There are certain Solemnities in the Church’s calendar which are of particular significance to me, and two of them occur at this time of the year. The celebration of the feast of ‘The Immaculate Conception of the BVM’ on December 8th is one of them. …. Why? because the boarding school which I attended was dedicated to the ‘Immac’, and as a consequence, the whole school community honoured our Holy Mother in a number of ways. It was a schoolholiday for a start, and the festivities culminated in the evening with a bean feast in the ‘ref’ rounding off with a musical finale, which it’s fair to say, was far and away more enjoyable that any religious celebration that we had attended in the morning (can’t think why) . The other Solemnity is of course the Feast of Christ the King, marking the end of the liturgical year.
Both feasts are of immeasurable importance, but the Feast of Christ the King has to take precedence in my personal life – brushing aside any theological precedence - as it is the patronal feast of the Church in Coventry where I was baptised marking the beginning of my personal journey in faith.
Every Sunday from my earliest memories, as a family we walked to Mass at ‘Christ the Kings’. There was no alternative as we didn’t own a car, (along with the greater majority ofthe population in the 1940’s) but the walking to church was far more memorable than Mass itself! There was so much to see, so much so, that although my legs and body were moving in a forward direction, most of the time my head was facing the other way. In those days, lamp posts were shorter than the 30-40 foot bean-poles which light up our darkness these days, furthermore, they were positioned nearer to the kerb. In fact they were an obstruction to pedestrians and dangerous, as I found to my cost!
Those among us who have ridden a bicycle, or motorcycle, or have driven a car or some such vehicle will be well aware of the roving eye syndrome. For those who may be unaware of its meaning, here is a brief explanation. Should one be distracted while in charge of a vehicle on the highway and allow one’s inquisitiveness to lose concentration on driving and focus on something ‘off-road’, instinctively one steers the vehicle towards the distracting attraction!
Proof of that – if proof were needed – is presented to us every day. When any road traffic accident occurs, it is human instinct for pedestrians and for drivers to stop and stare. For a pedestrian it may mean being barged into by another pedestrian, for the driver of a vehicle it may lead to serious damage, personal and financial. Motorway accidents can cause truly serious problems as ‘starers’ or ‘gawkers’ can be a lethal hazard and sometimes fatalities are the result.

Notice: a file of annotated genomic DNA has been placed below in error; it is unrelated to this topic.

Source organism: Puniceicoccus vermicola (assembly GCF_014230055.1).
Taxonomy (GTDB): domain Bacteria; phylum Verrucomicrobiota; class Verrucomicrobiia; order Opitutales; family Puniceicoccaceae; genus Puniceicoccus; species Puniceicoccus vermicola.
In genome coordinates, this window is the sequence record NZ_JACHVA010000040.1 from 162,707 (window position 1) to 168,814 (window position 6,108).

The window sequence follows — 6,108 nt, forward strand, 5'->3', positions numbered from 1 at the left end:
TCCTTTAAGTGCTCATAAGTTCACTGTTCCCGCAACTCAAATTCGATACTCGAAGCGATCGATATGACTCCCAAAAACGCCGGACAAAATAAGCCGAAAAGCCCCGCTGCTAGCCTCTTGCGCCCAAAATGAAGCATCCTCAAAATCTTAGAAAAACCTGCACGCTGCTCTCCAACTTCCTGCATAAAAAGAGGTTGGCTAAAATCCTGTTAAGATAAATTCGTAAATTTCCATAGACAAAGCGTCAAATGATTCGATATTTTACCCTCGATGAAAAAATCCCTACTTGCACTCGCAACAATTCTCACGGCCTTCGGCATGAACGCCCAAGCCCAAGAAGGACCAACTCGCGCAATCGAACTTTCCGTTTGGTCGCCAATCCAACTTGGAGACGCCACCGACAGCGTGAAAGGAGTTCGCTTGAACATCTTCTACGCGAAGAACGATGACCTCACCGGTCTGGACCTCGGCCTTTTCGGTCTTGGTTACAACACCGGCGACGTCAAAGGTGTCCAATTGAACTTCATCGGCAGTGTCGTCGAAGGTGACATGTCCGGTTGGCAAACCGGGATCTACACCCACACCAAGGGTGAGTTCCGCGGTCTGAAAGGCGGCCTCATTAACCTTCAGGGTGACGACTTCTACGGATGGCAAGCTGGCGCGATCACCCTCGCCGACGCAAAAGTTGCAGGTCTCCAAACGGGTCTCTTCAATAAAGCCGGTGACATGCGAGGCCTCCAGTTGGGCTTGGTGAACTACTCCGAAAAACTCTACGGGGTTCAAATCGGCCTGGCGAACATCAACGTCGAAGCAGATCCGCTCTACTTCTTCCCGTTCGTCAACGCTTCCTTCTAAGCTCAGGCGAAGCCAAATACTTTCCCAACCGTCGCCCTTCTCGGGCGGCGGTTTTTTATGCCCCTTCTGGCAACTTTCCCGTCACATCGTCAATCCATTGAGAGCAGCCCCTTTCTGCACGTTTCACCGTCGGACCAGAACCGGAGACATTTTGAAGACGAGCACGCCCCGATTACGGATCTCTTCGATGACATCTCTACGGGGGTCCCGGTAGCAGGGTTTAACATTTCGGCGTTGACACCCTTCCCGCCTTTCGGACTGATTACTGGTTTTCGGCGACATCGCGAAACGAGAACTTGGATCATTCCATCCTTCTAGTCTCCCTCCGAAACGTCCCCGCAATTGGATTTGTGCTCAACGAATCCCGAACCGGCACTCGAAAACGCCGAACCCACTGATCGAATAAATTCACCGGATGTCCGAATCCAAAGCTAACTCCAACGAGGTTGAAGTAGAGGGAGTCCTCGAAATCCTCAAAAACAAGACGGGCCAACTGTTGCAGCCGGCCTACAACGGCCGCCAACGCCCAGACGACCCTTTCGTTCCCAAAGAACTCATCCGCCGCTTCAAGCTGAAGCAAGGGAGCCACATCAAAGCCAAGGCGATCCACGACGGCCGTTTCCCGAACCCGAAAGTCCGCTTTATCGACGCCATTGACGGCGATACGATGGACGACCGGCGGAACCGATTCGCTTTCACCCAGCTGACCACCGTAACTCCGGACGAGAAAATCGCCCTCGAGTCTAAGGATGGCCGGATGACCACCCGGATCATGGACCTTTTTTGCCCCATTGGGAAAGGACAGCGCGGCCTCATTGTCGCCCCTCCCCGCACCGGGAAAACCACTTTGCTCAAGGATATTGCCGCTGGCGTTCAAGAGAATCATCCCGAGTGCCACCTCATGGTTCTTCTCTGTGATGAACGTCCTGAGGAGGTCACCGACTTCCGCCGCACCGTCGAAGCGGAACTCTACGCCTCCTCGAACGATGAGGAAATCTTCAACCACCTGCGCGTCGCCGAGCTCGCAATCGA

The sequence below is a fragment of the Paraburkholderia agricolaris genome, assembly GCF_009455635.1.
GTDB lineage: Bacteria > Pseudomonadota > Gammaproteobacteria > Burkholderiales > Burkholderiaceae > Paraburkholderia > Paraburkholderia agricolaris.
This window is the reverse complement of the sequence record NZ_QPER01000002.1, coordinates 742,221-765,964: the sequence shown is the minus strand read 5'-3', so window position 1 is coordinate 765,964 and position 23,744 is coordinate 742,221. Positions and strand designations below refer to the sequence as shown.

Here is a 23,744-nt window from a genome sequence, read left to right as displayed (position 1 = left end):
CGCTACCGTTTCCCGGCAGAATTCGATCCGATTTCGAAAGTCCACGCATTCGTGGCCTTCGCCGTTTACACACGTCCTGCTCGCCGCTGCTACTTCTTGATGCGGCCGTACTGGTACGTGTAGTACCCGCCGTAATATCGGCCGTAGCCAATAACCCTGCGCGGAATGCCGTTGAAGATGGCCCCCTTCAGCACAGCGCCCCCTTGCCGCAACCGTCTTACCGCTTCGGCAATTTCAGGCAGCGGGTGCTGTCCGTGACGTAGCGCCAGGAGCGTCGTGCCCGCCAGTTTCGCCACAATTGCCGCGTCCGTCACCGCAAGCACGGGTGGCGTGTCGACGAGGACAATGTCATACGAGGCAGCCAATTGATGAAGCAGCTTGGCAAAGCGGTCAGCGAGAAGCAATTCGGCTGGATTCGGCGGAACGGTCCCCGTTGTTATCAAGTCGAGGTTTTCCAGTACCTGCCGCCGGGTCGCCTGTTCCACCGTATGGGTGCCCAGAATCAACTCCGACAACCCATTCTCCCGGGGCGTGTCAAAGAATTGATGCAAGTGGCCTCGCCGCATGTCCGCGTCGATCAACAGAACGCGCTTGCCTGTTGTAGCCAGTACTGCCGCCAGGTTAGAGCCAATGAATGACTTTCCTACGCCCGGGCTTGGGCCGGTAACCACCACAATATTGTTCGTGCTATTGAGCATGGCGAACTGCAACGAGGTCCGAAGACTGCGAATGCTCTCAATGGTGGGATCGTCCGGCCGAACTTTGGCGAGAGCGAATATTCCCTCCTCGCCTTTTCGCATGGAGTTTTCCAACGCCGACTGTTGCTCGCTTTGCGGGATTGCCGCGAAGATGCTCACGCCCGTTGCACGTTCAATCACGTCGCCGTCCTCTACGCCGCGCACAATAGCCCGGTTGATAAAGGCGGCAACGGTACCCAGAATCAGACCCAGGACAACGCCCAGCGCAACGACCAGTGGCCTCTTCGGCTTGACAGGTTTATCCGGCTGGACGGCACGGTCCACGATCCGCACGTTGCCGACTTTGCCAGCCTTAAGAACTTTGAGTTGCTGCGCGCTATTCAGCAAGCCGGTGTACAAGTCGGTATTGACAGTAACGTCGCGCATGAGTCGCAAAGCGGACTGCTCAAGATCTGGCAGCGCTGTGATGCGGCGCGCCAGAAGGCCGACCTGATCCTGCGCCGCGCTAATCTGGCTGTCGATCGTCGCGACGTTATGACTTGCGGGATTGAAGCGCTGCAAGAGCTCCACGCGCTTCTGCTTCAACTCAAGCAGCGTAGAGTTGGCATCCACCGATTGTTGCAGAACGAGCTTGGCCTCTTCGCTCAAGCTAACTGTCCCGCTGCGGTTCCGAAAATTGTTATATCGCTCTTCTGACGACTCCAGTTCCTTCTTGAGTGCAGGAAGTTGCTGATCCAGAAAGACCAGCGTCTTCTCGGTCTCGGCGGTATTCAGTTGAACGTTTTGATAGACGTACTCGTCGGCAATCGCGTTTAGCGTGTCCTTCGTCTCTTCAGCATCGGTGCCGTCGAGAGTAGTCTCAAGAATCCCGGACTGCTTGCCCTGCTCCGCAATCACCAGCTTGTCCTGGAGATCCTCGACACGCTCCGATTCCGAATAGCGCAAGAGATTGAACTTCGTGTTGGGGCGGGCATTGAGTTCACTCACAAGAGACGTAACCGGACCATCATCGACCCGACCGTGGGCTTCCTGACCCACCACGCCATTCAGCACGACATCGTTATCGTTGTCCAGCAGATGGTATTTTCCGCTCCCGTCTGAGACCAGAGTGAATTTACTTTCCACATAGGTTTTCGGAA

I was made aware of ‘fatal attractions’ of the ‘driving kind’ when being instructed on the art of steering by a wise driving instructor – Mr Goodliffe - who had perfected his skills teaching recruits in the Royal Armoured Corps or Tank Regiment. I would be proceeding through the City of Leicester obeying all the rules of the Queens Highway including ‘L’ plates front and back, when without warning as in a flash, a pointed finger attached to a hand attached to an arm was obstructing my vision, while at the same time being accompanied by a Sergeant Majors voice which screamed ‘Phooorrrhhh!!!! LOOK AT THAT!!!! It was an instruction to look at ‘THAT’ whatever ‘THAT’ was. The order to look was so emphatic, so demanding, that it was impossible to refuse. However, after some seconds of serious eye-straining and neck-twisting with nothing ‘Phooorrrhhh-ish’ in view, I turned to my instructor to ask for clarification only to realise that he was steering the car!
Oh, how easily we are distracted, and how often we are saved from embarrassment by mentors who have the foresight and sense we lack; the thought of which neatly brings me back to walking to Mass on Sunday mornings in Coventry. Because of my natural instinct to gawk at anything and everything that attracted my attention, instead of concentrating where I was going rather than where I had been, it doesn’t take anyone with a Mensa score of 5 or less to realise that sooner or later there ‘would be tears’,- my tears! The cause? Pain inflicted by ‘my’ colliding with a lamp post. There is no doubt that my parents were exhausted with advising me to look where I was going, and with parental wisdom relied on the old adage ‘no gain without pain’ and so it was. As a constant reminder to me of my lack of concentration, my Father added to my embarrassment by awarding me the soubriquet ‘Lamp post Louis.’
In today’s gospel (Mt 25: 31-46) we are presented with a scenario of God sorting out who is going where for all eternity, the final judgement. Jesus tells us that we will be judged on how we reacted to those who needed help. He is clarifying the two great precepts of the church, namely, love of God and love of neighbour. I don’t think for one moment he will be stressed out because of the distractions of life that may have caused us to walk into lampposts or in later years driven into ditches, it is a matter of caring for those who need our care and attention. When one reflects on the reaction of people to the current pandemic, it’s plain to see how much people do care for each other. We are being presented with a great opportunity to demonstrate our love for all humanity, and it’s wonderful to see that ‘care is all around.’
Just as an afterthought, I have noticed that it is rare to see a lamppost planted by the kerb; bit late for me though!